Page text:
This extra 1 kN/m³ represents another, separate, challenge to established practice, which has tended to assume half that difference, if anything. For the design of steel beams to support wet concrete, it is not good news.
How EN1991-1-1 presents the changes
EN1991-1-1 is subtitled ‘General actions – densities, self-weight, imposed loads for buildings’. Section 4, ‘Densities of construction and stored materials’ is very short, but a Note points users towards informative Annex A, a set of tables at the back. Section 4 includes the statement that ‘Mean values should be used as characteristic values’. In other words no attempt to target a 95% probability of non-exceedance, though exception is made for materials with a ‘significant scatter’ of densities. The use of mean values is in line with predecessor codes. Section 4 also states that ‘If a reliable direct assessment of the densities is carried out, then these values may be used’ – in lieu of those in Annex A, we may imply.
Annex A includes Table A.1 for concrete and mortar. For ‘normal weight’ concrete, neither lightweight nor heavyweight, it quotes a density of 24 kN/m³. This is for plain (unreinforced) dry concrete; footnotes instruct: ‘Increase by 1 kN/m³ for normal percentage of reinforcing and pre-stressing steel’ and ditto for unhardened concrete. (The table also features ‘density classes’ of lightweight concrete, but since these cover the entire spectrum of density it is hard to see the point.)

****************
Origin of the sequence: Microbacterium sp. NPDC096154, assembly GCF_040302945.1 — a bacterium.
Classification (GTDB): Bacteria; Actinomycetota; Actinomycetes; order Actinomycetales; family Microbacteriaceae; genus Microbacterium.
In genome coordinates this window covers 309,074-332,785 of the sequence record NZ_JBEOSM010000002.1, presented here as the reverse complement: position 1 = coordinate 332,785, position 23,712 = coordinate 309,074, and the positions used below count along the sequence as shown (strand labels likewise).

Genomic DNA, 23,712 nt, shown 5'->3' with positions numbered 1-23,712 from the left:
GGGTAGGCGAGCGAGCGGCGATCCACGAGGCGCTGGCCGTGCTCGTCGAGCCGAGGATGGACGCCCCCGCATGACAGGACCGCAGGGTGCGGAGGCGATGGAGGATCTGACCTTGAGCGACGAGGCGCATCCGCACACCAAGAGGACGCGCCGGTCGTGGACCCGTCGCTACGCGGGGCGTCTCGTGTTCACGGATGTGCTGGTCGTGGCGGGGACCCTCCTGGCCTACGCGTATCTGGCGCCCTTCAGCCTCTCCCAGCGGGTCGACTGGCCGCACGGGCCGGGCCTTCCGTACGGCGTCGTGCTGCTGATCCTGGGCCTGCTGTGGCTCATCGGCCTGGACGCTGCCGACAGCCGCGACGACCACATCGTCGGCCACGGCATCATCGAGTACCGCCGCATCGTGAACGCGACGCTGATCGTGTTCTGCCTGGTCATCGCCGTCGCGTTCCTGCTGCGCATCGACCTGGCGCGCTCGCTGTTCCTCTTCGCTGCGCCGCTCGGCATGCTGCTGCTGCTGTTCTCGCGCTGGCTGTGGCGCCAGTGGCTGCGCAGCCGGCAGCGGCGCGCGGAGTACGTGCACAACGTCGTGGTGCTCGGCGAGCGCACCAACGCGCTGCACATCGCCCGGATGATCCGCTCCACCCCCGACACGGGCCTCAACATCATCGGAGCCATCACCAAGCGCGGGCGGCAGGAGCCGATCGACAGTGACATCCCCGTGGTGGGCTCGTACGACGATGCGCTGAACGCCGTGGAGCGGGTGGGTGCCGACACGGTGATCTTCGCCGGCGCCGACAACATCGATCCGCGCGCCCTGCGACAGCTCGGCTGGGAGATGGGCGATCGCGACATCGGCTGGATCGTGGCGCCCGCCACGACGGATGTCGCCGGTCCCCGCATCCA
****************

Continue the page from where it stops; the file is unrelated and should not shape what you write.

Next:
For normal dense concrete, the message is clear. Break the habit of a lifetime and use 25 kN/m³ instead of 24 kN/m³ for routine concrete design. Add 1 kN/m³ for design at the wet concrete stage.
This is advice, not command. It is contained in an ‘informative’ annex, not a ‘normative’ one, so users are not compelled to take the advice (though contrary designers should perhaps anticipate the question ‘where is your reliable direct assessment?’).
Informative annexes are subject to national decision on their status. The UK National Annex decides that Annex A ‘may’ be used, which seems deliberately lukewarm next to the decision that Annex B (concerned with vehicle barriers) ‘should’ be used. One day there is a thesis to be written on Eurocode semantics, but in the meantime we have buildings to design.
What are we to make of it all?
The concrete sector has already decided. To quote from the admirable booklet entitled ‘Getting started’ published by our counterpart, The Concrete Centre, ‘The key change to current practice is that the bulk density of reinforced concrete has been increased to 25 kN/m³.’ No equivocation there!
Of course the concrete doesn’t read ‘Getting started’ and (like some of us) has no Code change on its radar. If we have been underestimating its density all these years, the inescapable conclusion is that we should correct ourselves, not just in design to the new codes but in design to the old ones. We should thank EN1991-1-1 for bringing the matter to our attention, but the overdue correction is independent of the code change. The starting point for design to current UK codes is meant to be the mean density of the material – exactly as in the Eurocode.